The film starts off slowly as the reasons for the trip are explained. The prerequisite talking heads introduce some scary factoids about how Americans are literally made of corn; if you do a hair analysis, it's like a diet diary, and the vast majority of the American diet (corn-fed beef, fast foods and processed foods) contains corn derivatives. Much of the corn we ingest is in the guise of high fructose corn syrup (HFCS), a cheaper alternative to sugar that is produced via a scary chemical conversion involving several toxic acids. HFCS has been directly linked to the current obesity crisis and its impact on Type II Diabetes (the body processes HFCS differently from table sugar). Prior to the 1970s, hardly any company used HFCS due to its high cost. But after then-Secretary of Agriculture Earl Butz did away with the old New Deal market control policies in favor of rapid expansion in 1973, there was a constant surplus of cheap (and non-edible) corn, fueling the rapid expansion of the corn syrup industry. Here's a quick test: walk into any convenience store and count how many items contain corn, specifically corn syrup.
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Whether you are well versed in the ways of the industrial food chain or just beginning to learn about it, King Corn is an entertaining film that delivers a lot of information. 2 friends plant an acre of corn, giving the viewer insight on the entire process. There are many other subjects touched upon, including the far reaching impacts of conventional agriculture, the disappearance of family farms, the economic impact of corn on small town America. This film would be a great starting point for people just learning about the current state of the food system, or the film the well versed person might lend to their less than knowledgeable friends. Much of the truth in The Omnivore's Dilemma delivered by 2 nice guys, Fischer Price stop-motion animation included.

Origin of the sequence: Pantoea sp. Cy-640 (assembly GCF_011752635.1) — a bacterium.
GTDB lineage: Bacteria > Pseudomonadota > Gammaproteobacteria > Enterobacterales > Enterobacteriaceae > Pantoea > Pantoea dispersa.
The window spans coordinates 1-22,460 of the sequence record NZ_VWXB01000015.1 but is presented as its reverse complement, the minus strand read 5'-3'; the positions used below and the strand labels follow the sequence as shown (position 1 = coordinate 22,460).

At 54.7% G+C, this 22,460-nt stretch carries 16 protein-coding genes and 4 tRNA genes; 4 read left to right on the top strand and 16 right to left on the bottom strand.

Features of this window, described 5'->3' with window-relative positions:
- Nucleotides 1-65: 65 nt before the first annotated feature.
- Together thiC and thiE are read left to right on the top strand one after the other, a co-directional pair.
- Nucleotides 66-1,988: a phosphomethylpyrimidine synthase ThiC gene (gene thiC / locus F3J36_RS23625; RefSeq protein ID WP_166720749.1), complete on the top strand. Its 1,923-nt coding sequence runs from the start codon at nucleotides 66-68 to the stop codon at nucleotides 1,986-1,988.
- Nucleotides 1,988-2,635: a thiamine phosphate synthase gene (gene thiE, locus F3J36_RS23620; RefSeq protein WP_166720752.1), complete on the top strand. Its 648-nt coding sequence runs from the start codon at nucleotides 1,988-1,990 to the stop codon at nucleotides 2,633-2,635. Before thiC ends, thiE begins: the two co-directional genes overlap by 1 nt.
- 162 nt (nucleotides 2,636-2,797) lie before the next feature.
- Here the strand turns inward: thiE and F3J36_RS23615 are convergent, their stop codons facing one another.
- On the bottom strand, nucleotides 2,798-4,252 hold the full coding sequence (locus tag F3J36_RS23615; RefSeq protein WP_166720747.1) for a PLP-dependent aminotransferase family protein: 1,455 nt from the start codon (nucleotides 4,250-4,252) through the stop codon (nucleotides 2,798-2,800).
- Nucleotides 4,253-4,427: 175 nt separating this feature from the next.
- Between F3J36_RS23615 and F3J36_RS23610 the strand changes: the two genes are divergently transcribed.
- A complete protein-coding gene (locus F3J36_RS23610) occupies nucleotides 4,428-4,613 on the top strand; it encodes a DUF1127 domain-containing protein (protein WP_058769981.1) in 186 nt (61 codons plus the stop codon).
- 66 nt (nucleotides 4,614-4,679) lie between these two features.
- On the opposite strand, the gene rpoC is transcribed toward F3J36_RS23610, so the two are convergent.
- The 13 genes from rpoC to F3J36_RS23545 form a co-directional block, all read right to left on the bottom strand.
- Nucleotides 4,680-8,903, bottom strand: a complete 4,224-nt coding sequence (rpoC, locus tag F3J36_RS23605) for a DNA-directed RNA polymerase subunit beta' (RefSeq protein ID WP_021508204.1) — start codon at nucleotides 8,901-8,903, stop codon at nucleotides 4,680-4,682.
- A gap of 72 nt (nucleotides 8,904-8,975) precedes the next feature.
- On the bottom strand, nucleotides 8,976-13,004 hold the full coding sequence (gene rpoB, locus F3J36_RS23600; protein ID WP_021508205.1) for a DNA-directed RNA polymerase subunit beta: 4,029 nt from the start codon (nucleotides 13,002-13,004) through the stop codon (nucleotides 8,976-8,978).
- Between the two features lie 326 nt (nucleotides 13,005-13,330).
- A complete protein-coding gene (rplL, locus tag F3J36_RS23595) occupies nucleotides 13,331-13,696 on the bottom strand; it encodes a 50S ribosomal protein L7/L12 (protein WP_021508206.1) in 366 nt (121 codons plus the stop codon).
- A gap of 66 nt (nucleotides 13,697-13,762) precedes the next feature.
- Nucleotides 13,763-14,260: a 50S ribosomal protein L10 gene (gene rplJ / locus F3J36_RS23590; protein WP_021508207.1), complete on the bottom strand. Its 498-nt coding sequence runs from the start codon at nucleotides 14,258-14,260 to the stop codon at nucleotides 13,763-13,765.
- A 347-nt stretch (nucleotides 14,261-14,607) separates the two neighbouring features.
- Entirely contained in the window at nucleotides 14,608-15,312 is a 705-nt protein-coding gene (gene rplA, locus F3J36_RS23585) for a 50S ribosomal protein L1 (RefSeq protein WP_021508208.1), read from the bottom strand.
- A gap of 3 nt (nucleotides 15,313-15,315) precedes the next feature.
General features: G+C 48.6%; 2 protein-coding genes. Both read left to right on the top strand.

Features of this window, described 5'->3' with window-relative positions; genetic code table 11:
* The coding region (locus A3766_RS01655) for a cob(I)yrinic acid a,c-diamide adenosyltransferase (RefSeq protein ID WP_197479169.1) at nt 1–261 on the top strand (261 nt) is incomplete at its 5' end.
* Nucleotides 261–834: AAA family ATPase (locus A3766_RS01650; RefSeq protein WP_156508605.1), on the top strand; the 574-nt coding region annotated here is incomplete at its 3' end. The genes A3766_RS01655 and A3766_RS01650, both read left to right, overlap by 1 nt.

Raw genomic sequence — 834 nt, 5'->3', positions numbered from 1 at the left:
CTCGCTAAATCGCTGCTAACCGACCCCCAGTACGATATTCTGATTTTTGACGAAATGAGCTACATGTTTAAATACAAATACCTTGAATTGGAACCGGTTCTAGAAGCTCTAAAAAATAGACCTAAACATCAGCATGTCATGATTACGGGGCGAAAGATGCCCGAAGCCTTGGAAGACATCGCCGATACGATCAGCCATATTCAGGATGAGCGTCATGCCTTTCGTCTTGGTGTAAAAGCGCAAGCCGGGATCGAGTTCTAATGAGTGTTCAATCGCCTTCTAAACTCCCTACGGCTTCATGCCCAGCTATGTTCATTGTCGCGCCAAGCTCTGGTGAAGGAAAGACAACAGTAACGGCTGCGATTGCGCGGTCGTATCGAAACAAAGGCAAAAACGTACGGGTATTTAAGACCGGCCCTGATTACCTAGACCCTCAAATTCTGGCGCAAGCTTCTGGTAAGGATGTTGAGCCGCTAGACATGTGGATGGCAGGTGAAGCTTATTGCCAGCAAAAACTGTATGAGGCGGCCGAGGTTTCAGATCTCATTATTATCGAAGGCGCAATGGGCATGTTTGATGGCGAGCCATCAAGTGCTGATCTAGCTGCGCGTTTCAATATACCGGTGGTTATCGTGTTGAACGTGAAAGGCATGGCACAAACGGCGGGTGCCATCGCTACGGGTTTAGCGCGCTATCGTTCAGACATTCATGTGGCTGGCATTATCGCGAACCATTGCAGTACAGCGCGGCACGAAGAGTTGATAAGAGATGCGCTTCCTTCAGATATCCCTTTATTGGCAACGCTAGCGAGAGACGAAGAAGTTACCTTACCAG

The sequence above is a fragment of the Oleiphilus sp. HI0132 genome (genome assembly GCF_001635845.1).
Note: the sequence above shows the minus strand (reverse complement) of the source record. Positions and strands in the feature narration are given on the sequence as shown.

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This documentary film is a sort of prequel to Fast Food Nation, and does for film what Michael Pollan has done in his two books, The Omnivore's Dilemma and In Defense of Food. Best friends Ian Cheney and Curt Ellis relocate from the east coast to Greene, Iowa (population 1,015) to grow an acre of corn and then follow its fortunes after harvest. Planting an acre of 31,000 genetically modified kernels takes eighteen minutes. Fertilizers, sprays, water and time will yield about 200 bushels or 10,000 pounds of corn. That's why there are literal mountains of corn in Iowa. But none of it is edible, and was ever intended to be, until it is artificially processed. Over half of the crop goes to feed cattle, another third goes for ethanol and exports, and then a significant minority of it goes to make high fructose corn syrup and similar sweeteners that you'll find on virtually every label of processed food. In short, this is corn that is not really food. Cheney and Ellis netted a loss of $19.92 on their acre of corn, but that's before massive government subsidies put them in the black. Not even the farmers in this film were happy about agribusiness as usual, but that's the story of corn to date.